Research shows that tai chi can be effective for managing the persistent low-back pain that many people experience.

“There is no treatment for persistent, non-specific, low back pain that takes the pain away completely. The best treatments at the moment reduce the pain,” according to study co-author Chris Maher, PhD, director of The George Institute for Global Health and a professor at the University of Sydney, in Australia. “In this study, people experienced a 25 percent reduction in their pain intensity if they completed tai chi [programs]. When we asked a sample if they felt this magnitude of reduction was worthwhile, most said, ‘Yes.’”

This is the first randomized, controlled trial aimed at investigating the effects of the ancient mind/body exercise on the reduction of pain and disability. Previous studies have found that low-back pain affects 80 percent of Americans at some point in their lives and is the fifth most common reason for all doctor visits in the U.S. In most cases, it goes away, but an estimated one-third of cases become chronic. Studies have shown that exercise is one of the more effective non-pharmacologic treatments.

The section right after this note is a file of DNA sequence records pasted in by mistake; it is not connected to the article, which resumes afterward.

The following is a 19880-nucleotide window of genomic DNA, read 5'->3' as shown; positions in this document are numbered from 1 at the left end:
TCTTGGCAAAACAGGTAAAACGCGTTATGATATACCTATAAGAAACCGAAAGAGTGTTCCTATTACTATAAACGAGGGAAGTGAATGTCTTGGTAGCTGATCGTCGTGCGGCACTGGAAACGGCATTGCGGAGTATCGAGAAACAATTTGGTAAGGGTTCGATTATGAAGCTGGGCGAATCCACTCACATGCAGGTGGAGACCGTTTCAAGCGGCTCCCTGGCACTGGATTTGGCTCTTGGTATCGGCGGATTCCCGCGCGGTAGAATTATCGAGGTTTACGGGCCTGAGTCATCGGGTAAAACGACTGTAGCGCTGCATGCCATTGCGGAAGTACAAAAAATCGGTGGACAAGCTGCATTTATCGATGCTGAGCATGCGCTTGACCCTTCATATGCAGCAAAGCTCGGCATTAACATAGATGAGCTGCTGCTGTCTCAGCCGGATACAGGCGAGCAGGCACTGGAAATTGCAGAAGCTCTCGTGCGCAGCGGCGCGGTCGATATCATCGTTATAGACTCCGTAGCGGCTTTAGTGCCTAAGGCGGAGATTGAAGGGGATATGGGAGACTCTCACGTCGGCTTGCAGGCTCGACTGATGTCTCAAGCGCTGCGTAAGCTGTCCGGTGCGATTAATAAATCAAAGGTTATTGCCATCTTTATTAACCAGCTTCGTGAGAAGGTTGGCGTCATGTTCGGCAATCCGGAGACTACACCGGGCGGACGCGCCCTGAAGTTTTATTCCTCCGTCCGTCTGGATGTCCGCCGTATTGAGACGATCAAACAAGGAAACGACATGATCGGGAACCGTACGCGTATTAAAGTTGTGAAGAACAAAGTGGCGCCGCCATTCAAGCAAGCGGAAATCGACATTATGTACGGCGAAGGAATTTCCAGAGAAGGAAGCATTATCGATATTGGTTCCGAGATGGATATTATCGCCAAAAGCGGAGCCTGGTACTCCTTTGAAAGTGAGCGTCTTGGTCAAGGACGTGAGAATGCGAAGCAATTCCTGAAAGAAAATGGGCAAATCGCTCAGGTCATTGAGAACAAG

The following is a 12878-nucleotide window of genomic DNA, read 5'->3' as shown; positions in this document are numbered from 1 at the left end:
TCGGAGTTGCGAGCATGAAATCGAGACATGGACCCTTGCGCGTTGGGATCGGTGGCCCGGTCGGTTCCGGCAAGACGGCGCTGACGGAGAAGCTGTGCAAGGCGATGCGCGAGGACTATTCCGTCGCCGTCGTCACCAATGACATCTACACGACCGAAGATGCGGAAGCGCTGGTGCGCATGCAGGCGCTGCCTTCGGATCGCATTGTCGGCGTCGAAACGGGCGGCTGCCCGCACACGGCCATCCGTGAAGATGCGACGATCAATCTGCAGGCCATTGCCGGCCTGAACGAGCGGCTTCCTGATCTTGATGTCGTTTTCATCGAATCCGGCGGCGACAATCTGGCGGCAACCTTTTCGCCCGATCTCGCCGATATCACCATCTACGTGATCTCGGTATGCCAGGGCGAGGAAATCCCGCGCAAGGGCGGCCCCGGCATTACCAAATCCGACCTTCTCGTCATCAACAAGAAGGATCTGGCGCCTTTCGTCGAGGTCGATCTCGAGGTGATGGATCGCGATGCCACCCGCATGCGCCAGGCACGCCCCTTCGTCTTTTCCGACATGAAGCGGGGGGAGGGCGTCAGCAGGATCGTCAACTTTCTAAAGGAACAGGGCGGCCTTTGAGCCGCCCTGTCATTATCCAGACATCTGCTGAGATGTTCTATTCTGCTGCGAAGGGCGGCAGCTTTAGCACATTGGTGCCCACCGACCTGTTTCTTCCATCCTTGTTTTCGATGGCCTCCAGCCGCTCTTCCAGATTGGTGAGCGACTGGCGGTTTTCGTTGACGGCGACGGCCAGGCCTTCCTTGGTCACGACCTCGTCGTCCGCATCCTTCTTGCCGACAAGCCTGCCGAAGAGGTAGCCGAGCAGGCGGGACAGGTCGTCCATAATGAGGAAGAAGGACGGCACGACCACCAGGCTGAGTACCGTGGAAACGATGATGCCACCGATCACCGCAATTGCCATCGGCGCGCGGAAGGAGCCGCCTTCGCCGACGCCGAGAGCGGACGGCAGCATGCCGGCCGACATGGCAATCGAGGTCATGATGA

The Australian study, published recently in Arthritis Care & Research, involved 160 participants ages 18 to 70. All had persistent low-back pain of an unspecified origin lasting at least three months. The researchers write this unspecified type of back pain is responsible for 90 to 95 percent of cases.

Seventy-eight study participants took part in 40-minute tai chi classes with a qualified teacher twice a week for eight weeks, and then once a week for two weeks. The other half of the study group continued with their normal fitness and health regimes.